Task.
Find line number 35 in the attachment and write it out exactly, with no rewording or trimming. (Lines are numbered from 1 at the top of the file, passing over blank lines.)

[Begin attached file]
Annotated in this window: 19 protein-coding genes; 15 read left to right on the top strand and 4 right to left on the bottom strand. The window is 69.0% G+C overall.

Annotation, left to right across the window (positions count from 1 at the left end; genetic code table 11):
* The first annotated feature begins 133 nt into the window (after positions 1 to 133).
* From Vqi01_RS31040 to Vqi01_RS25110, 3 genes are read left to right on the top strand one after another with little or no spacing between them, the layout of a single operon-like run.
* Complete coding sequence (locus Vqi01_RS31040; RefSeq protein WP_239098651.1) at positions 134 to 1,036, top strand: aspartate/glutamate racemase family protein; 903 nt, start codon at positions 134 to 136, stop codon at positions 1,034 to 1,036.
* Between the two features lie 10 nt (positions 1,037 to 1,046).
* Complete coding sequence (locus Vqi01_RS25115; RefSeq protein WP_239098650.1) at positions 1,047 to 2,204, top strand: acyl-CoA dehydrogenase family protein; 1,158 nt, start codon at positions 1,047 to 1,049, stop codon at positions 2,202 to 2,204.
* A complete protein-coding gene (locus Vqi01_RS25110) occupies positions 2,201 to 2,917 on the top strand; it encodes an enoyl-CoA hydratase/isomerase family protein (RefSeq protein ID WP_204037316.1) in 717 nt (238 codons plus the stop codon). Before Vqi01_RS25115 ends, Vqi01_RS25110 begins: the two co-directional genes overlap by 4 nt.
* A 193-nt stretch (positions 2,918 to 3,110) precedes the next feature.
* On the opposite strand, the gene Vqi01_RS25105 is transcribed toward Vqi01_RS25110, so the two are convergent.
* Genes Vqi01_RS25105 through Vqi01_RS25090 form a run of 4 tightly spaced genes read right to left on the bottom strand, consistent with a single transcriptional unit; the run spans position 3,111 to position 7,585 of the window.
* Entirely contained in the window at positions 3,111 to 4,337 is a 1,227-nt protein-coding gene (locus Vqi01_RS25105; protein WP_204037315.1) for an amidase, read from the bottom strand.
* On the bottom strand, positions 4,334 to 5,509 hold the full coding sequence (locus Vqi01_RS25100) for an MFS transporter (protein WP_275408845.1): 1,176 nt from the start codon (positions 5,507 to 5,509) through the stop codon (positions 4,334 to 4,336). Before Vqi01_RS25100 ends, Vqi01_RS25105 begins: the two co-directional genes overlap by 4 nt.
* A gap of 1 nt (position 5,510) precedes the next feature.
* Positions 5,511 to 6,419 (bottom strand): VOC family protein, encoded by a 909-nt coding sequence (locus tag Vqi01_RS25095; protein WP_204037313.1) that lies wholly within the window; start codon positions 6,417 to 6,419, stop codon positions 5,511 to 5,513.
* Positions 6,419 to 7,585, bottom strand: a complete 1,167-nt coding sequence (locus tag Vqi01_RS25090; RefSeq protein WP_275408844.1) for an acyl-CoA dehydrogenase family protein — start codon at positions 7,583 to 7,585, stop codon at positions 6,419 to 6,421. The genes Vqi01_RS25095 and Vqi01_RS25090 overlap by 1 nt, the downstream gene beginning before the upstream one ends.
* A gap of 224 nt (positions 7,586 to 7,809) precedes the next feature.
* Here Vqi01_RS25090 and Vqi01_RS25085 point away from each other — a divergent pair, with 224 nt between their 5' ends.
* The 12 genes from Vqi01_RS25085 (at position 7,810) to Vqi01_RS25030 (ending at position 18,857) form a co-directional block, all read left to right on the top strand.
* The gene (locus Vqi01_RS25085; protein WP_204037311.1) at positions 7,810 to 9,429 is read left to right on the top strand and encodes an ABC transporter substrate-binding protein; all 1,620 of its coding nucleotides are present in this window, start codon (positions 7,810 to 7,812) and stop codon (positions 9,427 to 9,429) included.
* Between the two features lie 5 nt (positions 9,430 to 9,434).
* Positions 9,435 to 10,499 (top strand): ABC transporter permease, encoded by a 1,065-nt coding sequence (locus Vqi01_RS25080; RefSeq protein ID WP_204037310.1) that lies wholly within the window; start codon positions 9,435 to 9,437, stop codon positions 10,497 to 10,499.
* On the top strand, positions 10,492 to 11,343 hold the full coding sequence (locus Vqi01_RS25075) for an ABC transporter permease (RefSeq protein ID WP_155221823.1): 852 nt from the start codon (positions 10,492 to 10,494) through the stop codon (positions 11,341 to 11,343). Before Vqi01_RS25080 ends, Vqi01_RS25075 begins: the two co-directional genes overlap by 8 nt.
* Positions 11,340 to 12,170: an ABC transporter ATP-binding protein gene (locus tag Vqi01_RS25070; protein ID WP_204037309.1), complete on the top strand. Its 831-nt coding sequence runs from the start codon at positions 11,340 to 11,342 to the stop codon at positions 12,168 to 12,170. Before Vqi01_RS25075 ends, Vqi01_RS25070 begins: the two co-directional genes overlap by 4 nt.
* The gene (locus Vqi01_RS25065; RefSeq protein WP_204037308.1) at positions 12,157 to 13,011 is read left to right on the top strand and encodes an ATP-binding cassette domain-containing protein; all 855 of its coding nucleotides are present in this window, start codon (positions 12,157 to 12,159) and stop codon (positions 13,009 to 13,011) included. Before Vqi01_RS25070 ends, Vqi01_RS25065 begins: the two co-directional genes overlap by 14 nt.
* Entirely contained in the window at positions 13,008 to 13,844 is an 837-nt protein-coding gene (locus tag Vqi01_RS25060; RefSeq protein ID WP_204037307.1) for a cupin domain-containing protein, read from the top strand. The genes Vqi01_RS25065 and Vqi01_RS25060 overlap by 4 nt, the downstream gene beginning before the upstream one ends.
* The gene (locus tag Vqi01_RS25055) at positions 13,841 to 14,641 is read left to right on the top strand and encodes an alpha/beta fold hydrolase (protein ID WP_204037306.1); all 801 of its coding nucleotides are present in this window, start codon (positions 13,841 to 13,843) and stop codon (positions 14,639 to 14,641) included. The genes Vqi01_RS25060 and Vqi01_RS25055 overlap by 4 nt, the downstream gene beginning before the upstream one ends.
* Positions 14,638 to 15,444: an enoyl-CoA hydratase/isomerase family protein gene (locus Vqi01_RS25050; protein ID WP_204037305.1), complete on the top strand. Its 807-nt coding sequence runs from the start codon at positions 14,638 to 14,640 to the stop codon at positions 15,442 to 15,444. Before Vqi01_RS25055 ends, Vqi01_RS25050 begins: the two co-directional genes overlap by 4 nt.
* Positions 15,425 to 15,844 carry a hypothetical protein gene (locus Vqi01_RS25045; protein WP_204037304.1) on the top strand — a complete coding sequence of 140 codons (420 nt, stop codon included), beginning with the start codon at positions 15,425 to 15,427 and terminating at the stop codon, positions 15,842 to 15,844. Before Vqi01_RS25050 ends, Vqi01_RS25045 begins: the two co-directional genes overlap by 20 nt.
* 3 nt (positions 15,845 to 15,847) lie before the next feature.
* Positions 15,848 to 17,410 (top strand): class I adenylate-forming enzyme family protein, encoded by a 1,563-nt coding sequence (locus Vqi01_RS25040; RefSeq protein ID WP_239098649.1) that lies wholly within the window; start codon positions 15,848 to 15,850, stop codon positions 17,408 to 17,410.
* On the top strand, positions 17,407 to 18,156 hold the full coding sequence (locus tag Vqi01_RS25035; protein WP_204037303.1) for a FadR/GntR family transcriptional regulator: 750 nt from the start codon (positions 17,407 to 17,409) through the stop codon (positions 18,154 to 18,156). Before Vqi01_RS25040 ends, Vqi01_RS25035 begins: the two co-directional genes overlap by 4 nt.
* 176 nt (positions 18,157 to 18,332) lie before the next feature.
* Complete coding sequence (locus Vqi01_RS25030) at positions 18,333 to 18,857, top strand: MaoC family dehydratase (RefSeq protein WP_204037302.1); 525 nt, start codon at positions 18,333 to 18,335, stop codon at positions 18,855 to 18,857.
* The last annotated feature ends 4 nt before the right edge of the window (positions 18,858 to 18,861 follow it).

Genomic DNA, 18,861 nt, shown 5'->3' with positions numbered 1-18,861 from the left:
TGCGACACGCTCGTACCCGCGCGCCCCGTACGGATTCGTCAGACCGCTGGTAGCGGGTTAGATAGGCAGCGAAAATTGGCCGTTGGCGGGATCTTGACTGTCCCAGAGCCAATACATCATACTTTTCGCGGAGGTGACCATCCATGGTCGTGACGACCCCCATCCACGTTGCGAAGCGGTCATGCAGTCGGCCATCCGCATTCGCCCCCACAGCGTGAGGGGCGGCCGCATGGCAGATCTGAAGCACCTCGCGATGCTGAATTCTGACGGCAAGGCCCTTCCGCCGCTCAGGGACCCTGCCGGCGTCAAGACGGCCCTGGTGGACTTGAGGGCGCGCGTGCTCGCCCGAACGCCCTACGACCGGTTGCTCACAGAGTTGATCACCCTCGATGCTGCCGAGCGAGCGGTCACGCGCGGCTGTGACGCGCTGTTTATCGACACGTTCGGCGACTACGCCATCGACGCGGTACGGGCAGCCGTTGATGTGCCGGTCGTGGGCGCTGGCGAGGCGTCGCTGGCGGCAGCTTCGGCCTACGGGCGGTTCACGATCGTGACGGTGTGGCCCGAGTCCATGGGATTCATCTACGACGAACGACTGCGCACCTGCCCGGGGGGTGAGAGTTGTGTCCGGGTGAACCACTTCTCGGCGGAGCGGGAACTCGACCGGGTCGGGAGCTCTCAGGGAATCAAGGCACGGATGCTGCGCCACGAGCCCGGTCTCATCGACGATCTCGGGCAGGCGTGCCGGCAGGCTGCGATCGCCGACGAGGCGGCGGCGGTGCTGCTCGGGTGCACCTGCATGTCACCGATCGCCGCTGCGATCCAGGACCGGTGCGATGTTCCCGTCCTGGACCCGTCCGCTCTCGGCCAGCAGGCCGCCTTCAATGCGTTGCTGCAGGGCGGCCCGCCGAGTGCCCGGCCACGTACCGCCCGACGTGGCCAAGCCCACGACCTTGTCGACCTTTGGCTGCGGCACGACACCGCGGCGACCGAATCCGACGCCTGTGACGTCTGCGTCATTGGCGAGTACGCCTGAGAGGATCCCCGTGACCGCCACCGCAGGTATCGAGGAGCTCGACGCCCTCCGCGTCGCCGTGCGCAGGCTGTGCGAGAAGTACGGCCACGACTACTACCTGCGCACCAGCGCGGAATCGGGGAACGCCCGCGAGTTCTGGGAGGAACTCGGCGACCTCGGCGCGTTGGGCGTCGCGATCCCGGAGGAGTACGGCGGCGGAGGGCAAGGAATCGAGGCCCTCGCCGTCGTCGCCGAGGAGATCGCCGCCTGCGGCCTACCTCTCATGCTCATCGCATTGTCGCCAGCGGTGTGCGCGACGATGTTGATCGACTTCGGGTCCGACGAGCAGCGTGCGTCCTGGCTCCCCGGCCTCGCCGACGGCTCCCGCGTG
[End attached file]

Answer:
* The last annotated feature ends 4 nt before the right edge of the window (positions 18,858 to 18,861 follow it).